The president said Otis had toppled every power-line pole in the zone where it hit on Wednesday, leaving much of the city of 1 million without electricity. Otis turned from mild to monster in record time, and scientists were struggling to figure out how — and why they didn’t see it coming.

“The people sheltered, protected themselves and that’s why fortunately there weren’t more tragedies, loss of human life,” López Obrador said.

Acapulco's municipal water system was down and around half a million homes lost power. López Obrador said that restoring power was a top priority, but by Thursday evening there were still 300,000 homes and businesses with no electricity.

Brown floodwaters extended for miles in some areas. Many residents were taking basic items from stores to survive. Others left with pricier goods, in widespread rampages through the area's stores.

As cell phone signals began to return to some parts of the city, residents organized themselves with the help of friends and relatives living in other parts of Mexico and the United States. They joined together by neighborhood using online messaging platforms like WhatsApp. On Thursday there were some 1,000 people in 40 chats, which only continued to grow in number throughout the day.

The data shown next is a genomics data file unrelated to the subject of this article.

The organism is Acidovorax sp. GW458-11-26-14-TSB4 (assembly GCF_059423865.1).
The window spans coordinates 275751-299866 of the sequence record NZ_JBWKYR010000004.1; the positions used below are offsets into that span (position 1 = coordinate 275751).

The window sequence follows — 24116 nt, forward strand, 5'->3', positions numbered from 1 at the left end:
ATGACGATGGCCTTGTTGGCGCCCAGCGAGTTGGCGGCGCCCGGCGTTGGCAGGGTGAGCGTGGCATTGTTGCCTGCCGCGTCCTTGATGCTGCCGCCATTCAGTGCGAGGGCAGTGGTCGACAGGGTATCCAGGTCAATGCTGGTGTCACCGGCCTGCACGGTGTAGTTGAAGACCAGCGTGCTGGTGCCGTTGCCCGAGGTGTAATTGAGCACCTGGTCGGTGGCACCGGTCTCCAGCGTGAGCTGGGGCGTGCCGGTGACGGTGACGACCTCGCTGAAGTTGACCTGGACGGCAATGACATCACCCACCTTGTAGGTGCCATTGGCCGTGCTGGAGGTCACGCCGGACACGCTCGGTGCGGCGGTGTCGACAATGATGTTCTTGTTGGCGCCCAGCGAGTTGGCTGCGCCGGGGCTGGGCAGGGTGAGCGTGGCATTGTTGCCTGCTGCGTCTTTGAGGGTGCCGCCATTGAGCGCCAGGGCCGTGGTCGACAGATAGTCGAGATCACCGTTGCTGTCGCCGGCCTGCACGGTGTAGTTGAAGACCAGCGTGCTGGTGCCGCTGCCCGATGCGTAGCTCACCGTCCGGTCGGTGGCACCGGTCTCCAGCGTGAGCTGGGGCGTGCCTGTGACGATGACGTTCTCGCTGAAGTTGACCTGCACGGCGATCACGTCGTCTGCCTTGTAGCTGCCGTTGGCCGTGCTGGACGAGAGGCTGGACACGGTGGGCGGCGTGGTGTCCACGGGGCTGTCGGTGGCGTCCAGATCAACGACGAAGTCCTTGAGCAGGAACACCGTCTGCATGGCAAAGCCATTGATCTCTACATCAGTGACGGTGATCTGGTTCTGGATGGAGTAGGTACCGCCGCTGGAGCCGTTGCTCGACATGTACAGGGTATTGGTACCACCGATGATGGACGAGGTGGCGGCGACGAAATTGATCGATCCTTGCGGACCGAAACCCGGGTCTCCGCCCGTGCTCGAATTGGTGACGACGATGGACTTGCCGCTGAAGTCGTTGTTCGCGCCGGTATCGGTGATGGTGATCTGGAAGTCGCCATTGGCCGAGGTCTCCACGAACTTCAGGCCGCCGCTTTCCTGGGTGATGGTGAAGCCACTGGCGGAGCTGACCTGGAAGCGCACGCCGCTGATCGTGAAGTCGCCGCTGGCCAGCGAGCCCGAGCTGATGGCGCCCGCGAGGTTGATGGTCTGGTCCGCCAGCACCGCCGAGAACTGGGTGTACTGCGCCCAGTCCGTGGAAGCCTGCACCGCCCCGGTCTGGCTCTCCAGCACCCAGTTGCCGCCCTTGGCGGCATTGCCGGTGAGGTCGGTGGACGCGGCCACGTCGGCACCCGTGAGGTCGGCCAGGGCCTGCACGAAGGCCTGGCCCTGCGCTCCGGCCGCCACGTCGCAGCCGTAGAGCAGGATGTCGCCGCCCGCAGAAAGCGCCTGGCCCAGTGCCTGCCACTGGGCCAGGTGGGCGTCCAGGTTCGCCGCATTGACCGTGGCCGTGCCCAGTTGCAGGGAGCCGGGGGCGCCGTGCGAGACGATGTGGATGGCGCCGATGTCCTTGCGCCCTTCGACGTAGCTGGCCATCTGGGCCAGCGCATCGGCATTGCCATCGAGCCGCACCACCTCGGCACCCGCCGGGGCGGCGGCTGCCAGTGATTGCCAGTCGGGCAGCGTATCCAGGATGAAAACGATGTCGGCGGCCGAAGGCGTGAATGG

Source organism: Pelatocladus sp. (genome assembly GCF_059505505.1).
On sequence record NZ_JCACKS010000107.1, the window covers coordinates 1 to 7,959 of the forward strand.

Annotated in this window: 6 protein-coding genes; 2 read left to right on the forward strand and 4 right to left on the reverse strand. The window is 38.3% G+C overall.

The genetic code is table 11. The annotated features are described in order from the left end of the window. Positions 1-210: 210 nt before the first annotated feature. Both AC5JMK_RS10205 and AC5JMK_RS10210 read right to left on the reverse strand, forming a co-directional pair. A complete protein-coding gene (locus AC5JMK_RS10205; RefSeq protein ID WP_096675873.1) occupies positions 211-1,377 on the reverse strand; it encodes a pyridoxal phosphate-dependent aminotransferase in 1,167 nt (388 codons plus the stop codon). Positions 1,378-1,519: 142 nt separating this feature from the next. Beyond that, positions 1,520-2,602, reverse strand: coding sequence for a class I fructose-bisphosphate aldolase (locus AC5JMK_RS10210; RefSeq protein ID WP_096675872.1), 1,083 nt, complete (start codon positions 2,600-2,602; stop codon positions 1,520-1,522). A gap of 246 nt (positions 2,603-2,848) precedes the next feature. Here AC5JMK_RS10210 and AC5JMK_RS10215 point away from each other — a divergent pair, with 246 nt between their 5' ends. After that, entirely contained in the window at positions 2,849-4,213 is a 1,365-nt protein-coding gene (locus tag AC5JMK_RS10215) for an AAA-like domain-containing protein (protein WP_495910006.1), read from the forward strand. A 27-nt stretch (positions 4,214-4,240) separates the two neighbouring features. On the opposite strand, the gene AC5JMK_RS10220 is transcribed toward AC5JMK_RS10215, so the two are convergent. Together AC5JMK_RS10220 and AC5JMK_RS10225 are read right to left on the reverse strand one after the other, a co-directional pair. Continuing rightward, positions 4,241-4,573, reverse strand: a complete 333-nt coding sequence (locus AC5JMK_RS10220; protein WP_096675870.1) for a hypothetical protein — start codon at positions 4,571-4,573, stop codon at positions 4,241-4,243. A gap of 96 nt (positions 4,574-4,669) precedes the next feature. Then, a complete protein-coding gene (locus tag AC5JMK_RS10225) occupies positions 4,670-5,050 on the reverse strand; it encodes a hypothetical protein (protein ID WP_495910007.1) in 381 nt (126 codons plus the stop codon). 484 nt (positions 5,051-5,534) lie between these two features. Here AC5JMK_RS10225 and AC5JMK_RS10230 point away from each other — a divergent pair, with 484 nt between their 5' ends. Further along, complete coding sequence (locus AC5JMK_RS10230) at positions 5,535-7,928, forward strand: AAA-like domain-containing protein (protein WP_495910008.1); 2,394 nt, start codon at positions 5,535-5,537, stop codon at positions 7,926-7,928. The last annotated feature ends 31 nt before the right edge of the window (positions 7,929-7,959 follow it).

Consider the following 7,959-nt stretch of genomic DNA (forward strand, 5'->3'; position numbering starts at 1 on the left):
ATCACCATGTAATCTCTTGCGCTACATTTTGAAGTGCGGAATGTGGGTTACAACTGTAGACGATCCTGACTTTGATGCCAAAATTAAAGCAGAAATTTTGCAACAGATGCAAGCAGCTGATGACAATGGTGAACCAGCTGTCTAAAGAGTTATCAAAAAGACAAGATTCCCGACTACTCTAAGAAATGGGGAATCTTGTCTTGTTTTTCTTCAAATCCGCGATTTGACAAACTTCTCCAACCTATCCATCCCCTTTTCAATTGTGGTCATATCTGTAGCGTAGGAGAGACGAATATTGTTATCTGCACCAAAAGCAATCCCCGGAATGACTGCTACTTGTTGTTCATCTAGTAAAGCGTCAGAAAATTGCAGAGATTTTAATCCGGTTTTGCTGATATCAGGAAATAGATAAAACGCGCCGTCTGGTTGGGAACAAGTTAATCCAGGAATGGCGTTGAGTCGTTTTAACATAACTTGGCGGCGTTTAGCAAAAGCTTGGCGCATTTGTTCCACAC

They shared photos of flooded neighborhoods and tips for finding cell phone signals, while asking for information about loved ones that they had not heard from. Others share photos of papers full of names of survivors taking refuge in shelters, some with notes reading “Lupita, we are okay. I will call you when we have signal.”

When someone joins from a neighborhood they're asked by people outside the city to look for other residents there.

Juan Pablo López, 26, had been talking to his wife when their call was cut off early Wednesday as Otis made landfall. She had returned to Acapulco to be with her family and give birth to their son a month ago. Lopez was at home in Cancun.